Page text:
Myron Warren — 4-star SDE: Warrens shows off his ability as a speed rusher from the edge and as a run-stopping force. He displays excellent quickness off the ball and strong overall athleticism, including change-of-direction ability. Capable of overwhelming opponents physically, there’s a nastiness to Warren’s game that is aided by his strong motor — he finishes nearly every tackle with the maximum amount of force. After totaling 30 tackles for loss and 14 sacks as a senior, the question with Warren is how quickly he can translate his game from 2A Louisiana high school football to playing against high-level college athletes.
Juwan Mitchell: 3-star JUCO ILB: Mitchell is an instinctive defender that prides himself on flowing sideline to sideline and rapidly shooting gaps to inflict some devastating blows on opposing ball carriers. Being able to read-and-react towards the direction of the ball and have the speed to close in to secure the tackle is a trait that Mitchell is equipped with. The toughness, willingness to attack, and quick thinking Mitchell possesses is a great sight to see and will be put to use at the next level. The JUCO product is flexible and has some fluidity, which will be a huge bonus for Todd Orlando’s defense, as he’ll be called upon to fly around to make necessary stops in run support and also be a factor in pass coverage. Being able to make plays after shedding off blockers is something you’d like to see more of from Mitchell. He has the wherewithal to become an impactful Mac linebacker for the Longhorns due to his overall stature and impressive athleticism.
T’Vondre Sweat — 3-star DT: A physical presence with tremendous strength and speed, Sweat is slated to be a defensive end for Todd Orlando’s defense. He is gifted with a substantial amount of size and churning feet that he utilizes exceptionally well when disrupting offense’s rhythm. Sweat is the kind of defensive end that makes plays you might not necessarily see on the stat sheet. Over the course of his high school playing years, there were plays where Sweat didn’t give his best effort and there were games where he was unblockable and probably the best player on the field. The Longhorns will need that exact same motor and juice that Sweat played with during his last outing at Huntsville to carry over to the next level. Sweat is fully aware of these things and he’s ready to make a statement when he gets to campus.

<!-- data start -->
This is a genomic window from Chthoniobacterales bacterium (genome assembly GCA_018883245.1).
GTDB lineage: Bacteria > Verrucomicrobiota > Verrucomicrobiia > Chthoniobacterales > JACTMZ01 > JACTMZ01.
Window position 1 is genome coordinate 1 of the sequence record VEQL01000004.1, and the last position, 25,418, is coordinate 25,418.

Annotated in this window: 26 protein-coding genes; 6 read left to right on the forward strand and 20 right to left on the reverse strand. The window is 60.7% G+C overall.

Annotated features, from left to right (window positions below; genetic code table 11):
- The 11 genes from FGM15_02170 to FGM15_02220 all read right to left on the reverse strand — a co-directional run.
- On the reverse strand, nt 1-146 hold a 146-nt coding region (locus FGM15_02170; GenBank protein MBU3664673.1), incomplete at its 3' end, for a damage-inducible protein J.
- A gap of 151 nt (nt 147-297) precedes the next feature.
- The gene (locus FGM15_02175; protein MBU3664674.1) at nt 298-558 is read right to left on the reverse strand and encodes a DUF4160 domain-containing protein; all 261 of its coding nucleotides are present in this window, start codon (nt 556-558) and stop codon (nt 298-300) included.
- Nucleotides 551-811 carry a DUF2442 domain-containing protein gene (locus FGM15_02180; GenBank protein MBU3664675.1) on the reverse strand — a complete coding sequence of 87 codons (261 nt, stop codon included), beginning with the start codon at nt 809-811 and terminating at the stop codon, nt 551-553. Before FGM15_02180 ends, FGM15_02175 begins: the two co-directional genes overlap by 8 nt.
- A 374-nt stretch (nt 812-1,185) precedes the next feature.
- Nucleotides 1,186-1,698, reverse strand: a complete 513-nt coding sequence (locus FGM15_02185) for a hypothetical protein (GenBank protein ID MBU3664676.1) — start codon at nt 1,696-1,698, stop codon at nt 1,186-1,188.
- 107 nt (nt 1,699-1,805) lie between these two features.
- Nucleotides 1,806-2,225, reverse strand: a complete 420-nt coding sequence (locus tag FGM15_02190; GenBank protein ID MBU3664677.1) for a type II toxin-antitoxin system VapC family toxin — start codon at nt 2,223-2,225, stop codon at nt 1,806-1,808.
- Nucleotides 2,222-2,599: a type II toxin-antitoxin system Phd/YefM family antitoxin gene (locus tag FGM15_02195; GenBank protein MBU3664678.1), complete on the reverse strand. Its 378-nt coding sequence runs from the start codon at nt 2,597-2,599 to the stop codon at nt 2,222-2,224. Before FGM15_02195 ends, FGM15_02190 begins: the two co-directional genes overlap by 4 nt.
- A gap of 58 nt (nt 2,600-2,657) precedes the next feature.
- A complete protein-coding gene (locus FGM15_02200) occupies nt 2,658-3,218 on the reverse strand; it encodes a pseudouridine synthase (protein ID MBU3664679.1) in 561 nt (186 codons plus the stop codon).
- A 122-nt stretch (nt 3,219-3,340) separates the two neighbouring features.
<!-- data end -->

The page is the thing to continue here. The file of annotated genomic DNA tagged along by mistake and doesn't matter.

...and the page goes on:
“I just have to continue to get faster and a little bigger in the weight room,” Sweat told BON. “Once I get that workout plan, I’m going to take that real serious. I’m trying to come in and play as a true freshman.”
Marques Caldwell — 3-star CB: Coming in at 6’1, 171 pounds, he has the body to match up against bigger defenders, while flashing enough speed to keep up against wide-open offenses. An underrated skill that fans should be excited about is his ability to make sure tackles as a second defender. Caldwell shows great closing speed and is able to bring down a ballcarrier in the open field or deliver a jarring hit. Perhaps one of the most exciting aspects of his game is the ability to create opportunities for turnovers, whether it’s against the run or the pass. Caldwell’s tape shows an opportunistic streak as a defender, with the instincts and closing speed to capitalize on any pass that is even slightly off target. Against ballcarriers, he can separate the ball from an opponent, both in delivering a big hit and knocking the ball loose when making a tackle.